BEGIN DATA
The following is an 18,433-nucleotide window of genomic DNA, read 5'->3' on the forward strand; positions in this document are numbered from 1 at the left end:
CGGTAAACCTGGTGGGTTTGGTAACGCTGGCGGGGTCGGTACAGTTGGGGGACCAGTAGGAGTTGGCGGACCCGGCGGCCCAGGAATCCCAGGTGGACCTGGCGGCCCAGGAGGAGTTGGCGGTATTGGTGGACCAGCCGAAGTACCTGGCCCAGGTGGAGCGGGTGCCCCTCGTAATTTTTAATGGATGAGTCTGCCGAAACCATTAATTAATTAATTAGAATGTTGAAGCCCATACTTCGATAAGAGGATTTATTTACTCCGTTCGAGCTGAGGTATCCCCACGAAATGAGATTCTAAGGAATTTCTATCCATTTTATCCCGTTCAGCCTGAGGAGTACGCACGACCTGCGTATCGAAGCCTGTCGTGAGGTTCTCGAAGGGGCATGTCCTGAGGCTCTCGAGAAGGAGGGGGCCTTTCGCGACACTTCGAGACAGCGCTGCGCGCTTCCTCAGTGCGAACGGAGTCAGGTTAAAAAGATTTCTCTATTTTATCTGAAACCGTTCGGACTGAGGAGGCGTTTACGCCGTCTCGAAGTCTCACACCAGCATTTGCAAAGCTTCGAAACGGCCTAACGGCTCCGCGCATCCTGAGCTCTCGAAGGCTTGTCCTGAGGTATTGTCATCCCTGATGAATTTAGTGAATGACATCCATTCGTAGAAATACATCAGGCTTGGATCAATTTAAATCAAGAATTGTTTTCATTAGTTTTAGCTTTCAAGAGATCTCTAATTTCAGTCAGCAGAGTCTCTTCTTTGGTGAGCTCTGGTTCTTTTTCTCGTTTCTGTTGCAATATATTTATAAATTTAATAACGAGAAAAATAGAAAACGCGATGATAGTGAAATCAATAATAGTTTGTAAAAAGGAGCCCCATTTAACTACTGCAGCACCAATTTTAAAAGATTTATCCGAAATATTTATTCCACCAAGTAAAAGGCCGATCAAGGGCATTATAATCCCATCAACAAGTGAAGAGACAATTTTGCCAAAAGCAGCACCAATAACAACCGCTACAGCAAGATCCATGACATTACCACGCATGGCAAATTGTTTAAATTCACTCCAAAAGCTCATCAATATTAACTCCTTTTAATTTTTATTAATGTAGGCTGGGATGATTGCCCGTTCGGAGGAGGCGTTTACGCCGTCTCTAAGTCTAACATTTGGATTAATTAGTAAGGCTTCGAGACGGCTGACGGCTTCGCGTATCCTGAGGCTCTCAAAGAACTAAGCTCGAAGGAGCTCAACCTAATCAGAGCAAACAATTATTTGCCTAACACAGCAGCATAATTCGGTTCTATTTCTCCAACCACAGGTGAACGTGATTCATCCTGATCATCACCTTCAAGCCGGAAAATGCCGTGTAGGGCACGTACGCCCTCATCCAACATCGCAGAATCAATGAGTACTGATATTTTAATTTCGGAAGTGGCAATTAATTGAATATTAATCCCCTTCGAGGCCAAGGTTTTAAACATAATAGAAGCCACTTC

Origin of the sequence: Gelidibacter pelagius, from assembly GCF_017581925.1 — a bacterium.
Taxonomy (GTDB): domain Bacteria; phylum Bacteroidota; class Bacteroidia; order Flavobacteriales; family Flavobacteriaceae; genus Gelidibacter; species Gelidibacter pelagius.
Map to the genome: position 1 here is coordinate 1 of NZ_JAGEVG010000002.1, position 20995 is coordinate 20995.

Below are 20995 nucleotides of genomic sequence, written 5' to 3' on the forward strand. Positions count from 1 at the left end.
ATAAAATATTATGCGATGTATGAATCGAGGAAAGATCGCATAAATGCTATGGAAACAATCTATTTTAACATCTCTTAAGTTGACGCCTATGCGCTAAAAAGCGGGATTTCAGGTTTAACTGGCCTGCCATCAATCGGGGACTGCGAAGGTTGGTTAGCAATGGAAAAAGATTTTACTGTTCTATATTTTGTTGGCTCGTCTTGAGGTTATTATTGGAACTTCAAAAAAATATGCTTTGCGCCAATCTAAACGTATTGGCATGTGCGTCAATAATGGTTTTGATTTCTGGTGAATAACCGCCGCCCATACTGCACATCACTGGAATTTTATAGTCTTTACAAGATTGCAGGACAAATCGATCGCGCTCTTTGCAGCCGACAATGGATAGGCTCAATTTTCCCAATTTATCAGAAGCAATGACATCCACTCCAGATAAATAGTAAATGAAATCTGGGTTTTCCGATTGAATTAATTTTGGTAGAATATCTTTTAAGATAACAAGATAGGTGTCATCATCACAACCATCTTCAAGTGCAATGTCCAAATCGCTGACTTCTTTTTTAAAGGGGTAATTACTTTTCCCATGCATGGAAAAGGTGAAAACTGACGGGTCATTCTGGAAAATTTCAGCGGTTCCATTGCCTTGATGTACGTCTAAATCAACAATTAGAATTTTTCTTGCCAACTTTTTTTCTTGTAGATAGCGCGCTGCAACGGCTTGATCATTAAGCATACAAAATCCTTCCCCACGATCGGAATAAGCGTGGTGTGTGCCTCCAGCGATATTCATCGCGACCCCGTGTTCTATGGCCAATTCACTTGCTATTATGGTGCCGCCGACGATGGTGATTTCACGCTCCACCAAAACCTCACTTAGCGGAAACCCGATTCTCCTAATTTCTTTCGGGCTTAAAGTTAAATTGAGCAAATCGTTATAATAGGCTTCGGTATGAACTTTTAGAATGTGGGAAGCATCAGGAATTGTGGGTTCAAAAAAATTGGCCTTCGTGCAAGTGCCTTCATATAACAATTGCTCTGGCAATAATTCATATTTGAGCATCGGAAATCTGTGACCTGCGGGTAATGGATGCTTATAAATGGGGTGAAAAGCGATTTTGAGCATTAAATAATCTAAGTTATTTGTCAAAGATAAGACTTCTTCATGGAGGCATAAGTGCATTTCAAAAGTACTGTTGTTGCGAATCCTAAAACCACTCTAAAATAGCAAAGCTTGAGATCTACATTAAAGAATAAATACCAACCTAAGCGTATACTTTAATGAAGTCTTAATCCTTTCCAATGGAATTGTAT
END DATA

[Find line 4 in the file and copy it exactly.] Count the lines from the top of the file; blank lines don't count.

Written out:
Taxonomy (GTDB): domain Bacteria; phylum Bacteroidota; class Bacteroidia; order Flavobacteriales; family Flavobacteriaceae; genus Gelidibacter; species Gelidibacter pelagius.